Ojo Brilloso promotes diversity, health and education in the workplaceWhen viticulturist Geoff Hall (below) joined Oregon sparkling wine producer Argyle Winery in 2017 and was beginning to learn about the 162ha of vineyards in the Willamette Valley now under his control, he would often hear members of his team say ‘Ojo Brilloso’ (o-ho bree-o'-so), which loosely translates to ‘nice observation’. Hall quickly realised that these ‘nice observations’ reflected his team’s intimate knowledge of the vineyards. Now, Argyle has launched a line of still single-vineyard Pinot Noirs called Ojo Brilloso to promote diversity, health and education in the workplace.
The line features three limited-production wines from Argyle’s Knudsen, Spirit Hill and Lone Star vineyards (below), which Argyle is selling as a set online for $135.
Created to honour the knowledge, skill and passion of Argyle’s vineyard team, each of the Pinots was made in collaboration with the vineyard supervisor overseeing their respective vineyard.
Dundee-based Argyle has taken the philosophy behind the Ojo Brilloso programme, which strives to acknowledge and empower vineyard workers, one step further by partnering with three non-profit organisations, and will be making a significant commitment in terms of time, resources and charitable contributions to each of them. A portion of the proceeds from the sale of the wines will be evenly divided between ¡Salud! (which provides healthcare to Oregon vineyard workers), AHIVOY (which provides education and professional development to Latinx and Hispanic vineyard workers in the Willamette Valley), and The Roots Fund (which offers scholarships, wine education and job placement for black, indigenous and Latinx members of the wine community).
The three vineyard supervisors who inspired the debut 2018 vintage of Ojo Brilloso are:
- Spirit Hill Vineyard’s Francisco Ponce;
- Knudsen Vineyard’s Jose Sanchez;
- Lone Star Vineyard’s Hector Cabrera.
‘A positive force for change’“There are no great wines without a great vineyard team,” Geoff Hall said. “I’ve learned so much from my vineyard co-workers. The idea behind Ojo Brilloso is to recognise their contributions by showcasing the work that they do and putting it in a bottle. I know how proud Francisco, Hector and Jose are of these wines, and what it means to them to be able to go home and say, ‘I helped to make this wine.’ I also know that they take pride in the fact that we have dedicated Ojo Brilloso to being a positive force for change in our industry.”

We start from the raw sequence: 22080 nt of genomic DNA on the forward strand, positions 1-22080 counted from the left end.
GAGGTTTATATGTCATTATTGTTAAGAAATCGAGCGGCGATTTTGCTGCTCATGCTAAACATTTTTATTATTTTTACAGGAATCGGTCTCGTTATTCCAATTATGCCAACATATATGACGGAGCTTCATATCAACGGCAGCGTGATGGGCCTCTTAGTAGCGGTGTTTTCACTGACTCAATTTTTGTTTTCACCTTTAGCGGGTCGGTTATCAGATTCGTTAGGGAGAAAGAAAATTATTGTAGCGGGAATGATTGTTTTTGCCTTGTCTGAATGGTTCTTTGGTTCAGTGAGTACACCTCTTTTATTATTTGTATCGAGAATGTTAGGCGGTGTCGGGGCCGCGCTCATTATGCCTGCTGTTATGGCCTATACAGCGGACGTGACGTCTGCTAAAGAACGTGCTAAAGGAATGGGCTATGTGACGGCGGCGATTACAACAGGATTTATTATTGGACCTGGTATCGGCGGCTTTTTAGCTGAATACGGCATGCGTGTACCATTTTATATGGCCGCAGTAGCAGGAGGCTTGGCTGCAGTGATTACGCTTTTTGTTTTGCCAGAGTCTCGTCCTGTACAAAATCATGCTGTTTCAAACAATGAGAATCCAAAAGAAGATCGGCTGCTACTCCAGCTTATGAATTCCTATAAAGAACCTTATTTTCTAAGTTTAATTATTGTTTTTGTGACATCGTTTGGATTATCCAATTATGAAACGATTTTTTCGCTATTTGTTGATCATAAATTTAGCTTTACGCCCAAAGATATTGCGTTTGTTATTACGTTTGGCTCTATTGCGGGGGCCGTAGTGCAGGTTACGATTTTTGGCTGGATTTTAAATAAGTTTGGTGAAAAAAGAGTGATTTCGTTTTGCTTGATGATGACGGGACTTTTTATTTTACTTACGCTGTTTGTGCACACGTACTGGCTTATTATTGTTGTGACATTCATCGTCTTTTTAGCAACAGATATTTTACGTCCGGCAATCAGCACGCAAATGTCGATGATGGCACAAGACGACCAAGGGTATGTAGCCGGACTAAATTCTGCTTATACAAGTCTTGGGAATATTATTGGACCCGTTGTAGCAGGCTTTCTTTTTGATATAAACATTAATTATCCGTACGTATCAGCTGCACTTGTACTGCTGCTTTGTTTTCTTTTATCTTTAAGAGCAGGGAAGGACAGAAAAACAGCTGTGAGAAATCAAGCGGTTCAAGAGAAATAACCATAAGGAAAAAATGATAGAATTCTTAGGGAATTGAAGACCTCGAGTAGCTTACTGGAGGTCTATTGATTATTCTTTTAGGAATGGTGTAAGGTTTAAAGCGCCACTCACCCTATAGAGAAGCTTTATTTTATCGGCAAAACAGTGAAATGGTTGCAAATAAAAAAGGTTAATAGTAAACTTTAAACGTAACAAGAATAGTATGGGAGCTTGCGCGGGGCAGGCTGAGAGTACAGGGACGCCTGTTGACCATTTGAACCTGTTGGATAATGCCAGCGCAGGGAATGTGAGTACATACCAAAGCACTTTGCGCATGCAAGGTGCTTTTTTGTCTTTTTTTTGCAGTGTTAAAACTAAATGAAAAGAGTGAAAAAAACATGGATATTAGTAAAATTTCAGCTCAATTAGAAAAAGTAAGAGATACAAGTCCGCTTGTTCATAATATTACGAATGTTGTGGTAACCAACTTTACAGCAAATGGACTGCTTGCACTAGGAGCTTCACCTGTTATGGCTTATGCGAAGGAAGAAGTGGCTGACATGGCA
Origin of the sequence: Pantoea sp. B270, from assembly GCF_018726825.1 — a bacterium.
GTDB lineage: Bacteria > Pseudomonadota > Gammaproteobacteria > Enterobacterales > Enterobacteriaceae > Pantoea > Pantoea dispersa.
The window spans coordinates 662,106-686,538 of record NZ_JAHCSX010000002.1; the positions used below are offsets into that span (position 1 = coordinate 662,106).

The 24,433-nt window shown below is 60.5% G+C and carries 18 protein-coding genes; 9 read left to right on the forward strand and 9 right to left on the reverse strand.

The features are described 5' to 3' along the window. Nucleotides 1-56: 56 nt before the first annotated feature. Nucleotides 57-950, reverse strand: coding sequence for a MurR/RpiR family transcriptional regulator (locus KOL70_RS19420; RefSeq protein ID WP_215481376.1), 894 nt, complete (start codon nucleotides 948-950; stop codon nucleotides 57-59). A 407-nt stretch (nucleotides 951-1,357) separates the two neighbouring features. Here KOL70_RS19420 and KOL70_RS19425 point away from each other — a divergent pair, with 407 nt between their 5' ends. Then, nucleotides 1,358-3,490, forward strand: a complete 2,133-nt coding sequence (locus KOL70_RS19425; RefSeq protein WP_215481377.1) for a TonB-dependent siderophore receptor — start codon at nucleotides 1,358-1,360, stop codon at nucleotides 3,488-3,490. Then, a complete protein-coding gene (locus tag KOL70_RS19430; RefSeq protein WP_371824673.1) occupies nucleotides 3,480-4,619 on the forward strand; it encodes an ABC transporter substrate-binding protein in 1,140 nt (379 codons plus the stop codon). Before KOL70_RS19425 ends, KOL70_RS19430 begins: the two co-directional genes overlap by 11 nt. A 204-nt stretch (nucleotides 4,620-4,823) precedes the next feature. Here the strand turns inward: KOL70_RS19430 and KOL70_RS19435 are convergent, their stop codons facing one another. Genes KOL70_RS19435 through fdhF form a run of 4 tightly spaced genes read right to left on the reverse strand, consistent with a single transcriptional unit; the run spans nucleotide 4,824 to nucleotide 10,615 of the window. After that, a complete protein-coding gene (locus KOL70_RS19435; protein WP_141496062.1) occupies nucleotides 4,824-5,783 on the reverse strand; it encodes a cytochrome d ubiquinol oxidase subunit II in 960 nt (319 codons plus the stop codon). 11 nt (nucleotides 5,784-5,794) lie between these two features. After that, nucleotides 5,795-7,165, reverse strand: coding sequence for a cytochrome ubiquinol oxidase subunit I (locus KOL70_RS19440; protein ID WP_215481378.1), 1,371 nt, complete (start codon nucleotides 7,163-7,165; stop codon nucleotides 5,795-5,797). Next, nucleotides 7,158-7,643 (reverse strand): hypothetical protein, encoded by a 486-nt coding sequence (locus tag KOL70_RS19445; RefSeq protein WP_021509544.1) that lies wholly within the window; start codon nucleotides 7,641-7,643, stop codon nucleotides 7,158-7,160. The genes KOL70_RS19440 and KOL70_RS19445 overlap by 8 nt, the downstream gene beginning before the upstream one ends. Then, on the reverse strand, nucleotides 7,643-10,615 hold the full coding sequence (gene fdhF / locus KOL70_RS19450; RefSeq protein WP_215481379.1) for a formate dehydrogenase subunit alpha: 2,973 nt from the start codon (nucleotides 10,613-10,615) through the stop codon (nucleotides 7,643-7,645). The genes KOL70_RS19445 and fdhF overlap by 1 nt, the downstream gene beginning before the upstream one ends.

The donation to ¡Salud! will support their mobile health clinics, which are more valuable than ever during the pandemic, and AHIVOY will be able to fund educational scholarships for vineyard workers. In addition to an annual cash donation to The Roots Fund, Argyle will be offering two harvest internships annually to The Roots Fund applicants.
Each bottle of Ojo Brilloso features original label artwork created by Eduardo Soto, who was one of Argyle’s 2020 Art of Sparkling scholarship recipients. Deeply influenced by the artwork of the Mexican muralist movement, each of Soto’s labels is part of a larger work portraying Argyle’s vineyards in winter, spring and during harvest.
The story of rocks and river
Another Dundee-based brand, Alit Wines, has also launched a trio of single-vineyard Pinot Noirs. Alit’s Elements & Single Vineyard series explores soil diversity in the Dundee Hills and Eola Amity Hills AVA and the soil’s imprint on Pinot Noir.
The new wines connect to the winery’s original goal when it was set up in 2012: to explore the region’s diversity of soils and understand its history through Pinot Noir. From the impact of the Missoula Floods 15,000 years ago to volcanic eruptions 15 million years ago, the series centres around the fallout from these events. Alit credits Chile’s ‘Dr Terroir’, Dr Pedro Parra, with the discovery of secret pockets of distinctive terroirs in the estate. These include a micro-pocket of volcanic soil in the Yamhill-Carlton AVA, a rarity there, where ungrafted Pinot Noir thrives.
Throughout the years, winemaker Felipe Ramirez (above) and his team have released numerous wines showcasing these stories and the nuances soil alone can impart on Pinot Noir through Alit’s sister brand, Rose & Arrow Estate, but now Alit’s club members can also explore the influence of rocks and river soils.
Alit’s model is to sell the wines direct to consumers. For the launch of these new wines, Alit is offering free daily local delivery within the greater Portland area and 50% off nationwide ground shipping on all 6+ bottle purchases.
The production methods involve organic farming, minimal intervention, and fermentation with native yeasts.
Felipe told Canopy: "The winemaking behind these wines is pretty simple and it's about not being invasive in any of the techniques we use, so allow the place to show itself and produce a wine with a sense of origin. This means a very non-extractive work with the grapes, just like an infusion, with no or very low mechanical extraction. Fermentation is driven by native wild yeasts that come from the same place with the grapes, creating a complex and powerful matrix of perfumed aromas in the wine. Once fermentation is ready, wines set for some days and then go to barrels, for about 14 months with around 20% new oak."